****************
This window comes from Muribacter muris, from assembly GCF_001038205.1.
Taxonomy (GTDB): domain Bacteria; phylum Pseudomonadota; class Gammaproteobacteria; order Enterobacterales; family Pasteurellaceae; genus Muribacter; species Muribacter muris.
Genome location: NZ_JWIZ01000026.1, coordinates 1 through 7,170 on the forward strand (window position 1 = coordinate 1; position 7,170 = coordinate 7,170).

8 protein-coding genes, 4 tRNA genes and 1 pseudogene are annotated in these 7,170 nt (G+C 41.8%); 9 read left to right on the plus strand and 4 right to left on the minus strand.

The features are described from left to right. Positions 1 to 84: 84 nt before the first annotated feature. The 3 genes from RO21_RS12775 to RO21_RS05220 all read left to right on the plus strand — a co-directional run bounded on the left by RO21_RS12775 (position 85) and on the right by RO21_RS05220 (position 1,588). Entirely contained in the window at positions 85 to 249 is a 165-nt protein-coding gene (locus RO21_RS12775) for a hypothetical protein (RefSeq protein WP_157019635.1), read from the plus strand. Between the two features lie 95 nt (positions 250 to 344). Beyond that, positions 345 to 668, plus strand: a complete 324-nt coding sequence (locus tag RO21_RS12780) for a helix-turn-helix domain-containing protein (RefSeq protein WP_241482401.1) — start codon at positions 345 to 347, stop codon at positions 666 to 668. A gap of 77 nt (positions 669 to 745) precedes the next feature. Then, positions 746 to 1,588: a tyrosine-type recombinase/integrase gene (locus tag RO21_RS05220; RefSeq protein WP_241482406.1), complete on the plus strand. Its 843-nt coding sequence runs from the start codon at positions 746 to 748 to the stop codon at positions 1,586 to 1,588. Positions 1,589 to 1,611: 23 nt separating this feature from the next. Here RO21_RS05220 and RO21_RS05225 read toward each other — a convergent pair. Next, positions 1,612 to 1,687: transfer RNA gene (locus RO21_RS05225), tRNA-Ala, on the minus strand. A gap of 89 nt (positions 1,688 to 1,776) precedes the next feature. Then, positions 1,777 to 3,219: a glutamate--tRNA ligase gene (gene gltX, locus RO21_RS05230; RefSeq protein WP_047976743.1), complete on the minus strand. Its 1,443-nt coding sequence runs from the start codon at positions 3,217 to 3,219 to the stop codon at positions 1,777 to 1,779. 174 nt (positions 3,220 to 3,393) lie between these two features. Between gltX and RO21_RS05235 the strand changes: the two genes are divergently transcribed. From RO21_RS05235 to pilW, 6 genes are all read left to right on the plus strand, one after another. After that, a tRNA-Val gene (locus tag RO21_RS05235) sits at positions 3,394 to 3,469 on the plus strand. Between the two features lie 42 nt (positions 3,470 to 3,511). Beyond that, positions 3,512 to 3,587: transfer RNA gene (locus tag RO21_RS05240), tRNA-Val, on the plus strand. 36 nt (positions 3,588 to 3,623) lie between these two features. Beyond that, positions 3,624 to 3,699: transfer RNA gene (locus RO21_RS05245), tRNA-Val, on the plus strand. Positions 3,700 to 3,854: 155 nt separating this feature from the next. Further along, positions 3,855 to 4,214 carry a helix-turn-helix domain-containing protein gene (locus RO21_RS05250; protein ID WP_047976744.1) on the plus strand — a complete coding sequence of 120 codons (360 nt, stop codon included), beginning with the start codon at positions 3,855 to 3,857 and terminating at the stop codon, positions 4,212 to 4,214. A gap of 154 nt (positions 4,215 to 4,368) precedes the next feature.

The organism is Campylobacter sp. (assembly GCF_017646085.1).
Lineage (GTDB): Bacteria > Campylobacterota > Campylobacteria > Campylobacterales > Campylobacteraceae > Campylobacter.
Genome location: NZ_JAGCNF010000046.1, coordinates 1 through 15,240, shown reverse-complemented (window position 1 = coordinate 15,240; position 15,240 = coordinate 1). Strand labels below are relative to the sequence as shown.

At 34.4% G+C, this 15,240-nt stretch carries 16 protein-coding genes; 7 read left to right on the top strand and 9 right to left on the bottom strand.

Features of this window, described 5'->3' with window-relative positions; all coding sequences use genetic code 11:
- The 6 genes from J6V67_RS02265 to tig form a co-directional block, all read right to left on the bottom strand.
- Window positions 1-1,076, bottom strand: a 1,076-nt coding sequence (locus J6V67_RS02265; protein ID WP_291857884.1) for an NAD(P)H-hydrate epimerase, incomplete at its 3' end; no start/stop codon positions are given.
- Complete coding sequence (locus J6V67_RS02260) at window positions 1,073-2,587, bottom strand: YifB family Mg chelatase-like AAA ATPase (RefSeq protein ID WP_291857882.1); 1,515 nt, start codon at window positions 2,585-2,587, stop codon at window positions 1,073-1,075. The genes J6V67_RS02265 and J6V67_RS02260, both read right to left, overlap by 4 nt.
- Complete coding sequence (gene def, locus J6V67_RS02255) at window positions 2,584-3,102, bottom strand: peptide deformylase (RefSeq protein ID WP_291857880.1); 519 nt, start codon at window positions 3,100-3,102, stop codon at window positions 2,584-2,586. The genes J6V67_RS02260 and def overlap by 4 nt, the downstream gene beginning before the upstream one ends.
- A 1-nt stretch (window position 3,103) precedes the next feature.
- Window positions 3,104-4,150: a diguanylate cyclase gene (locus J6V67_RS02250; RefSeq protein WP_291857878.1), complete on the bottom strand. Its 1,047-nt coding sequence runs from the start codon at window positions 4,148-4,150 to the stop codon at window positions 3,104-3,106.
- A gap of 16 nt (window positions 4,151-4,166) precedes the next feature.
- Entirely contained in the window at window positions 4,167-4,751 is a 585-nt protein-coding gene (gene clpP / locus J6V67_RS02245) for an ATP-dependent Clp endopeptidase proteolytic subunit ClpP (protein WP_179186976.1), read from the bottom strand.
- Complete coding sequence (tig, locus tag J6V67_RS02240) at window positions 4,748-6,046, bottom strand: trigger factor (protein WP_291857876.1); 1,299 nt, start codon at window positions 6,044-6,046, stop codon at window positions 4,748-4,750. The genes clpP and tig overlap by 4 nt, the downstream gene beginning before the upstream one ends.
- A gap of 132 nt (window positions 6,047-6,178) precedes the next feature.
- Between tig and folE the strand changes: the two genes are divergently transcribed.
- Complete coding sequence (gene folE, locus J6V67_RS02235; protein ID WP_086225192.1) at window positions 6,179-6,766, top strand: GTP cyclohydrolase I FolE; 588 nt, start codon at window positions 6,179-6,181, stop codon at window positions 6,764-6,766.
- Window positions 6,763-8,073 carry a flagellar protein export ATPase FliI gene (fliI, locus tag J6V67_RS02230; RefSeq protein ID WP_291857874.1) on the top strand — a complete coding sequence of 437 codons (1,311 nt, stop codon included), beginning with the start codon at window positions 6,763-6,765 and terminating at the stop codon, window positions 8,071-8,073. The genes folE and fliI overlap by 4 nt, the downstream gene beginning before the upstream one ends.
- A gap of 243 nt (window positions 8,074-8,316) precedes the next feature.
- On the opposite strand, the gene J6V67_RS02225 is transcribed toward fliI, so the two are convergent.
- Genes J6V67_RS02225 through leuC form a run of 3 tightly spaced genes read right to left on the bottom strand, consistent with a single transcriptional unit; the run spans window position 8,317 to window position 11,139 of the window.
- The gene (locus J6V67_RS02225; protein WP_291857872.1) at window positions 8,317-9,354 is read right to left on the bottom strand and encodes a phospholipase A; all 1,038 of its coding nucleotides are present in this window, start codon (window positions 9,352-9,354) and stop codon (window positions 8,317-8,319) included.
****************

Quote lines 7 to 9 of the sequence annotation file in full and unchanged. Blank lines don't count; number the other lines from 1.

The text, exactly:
Lineage (GTDB): Bacteria > Campylobacterota > Campylobacteria > Campylobacterales > Campylobacteraceae > Campylobacter.
Genome location: NZ_JAGCNF010000046.1, coordinates 1 through 15,240, shown reverse-complemented (window position 1 = coordinate 15,240; position 15,240 = coordinate 1). Strand labels below are relative to the sequence as shown.

At 34.4% G+C, this 15,240-nt stretch carries 16 protein-coding genes; 7 read left to right on the top strand and 9 right to left on the bottom strand.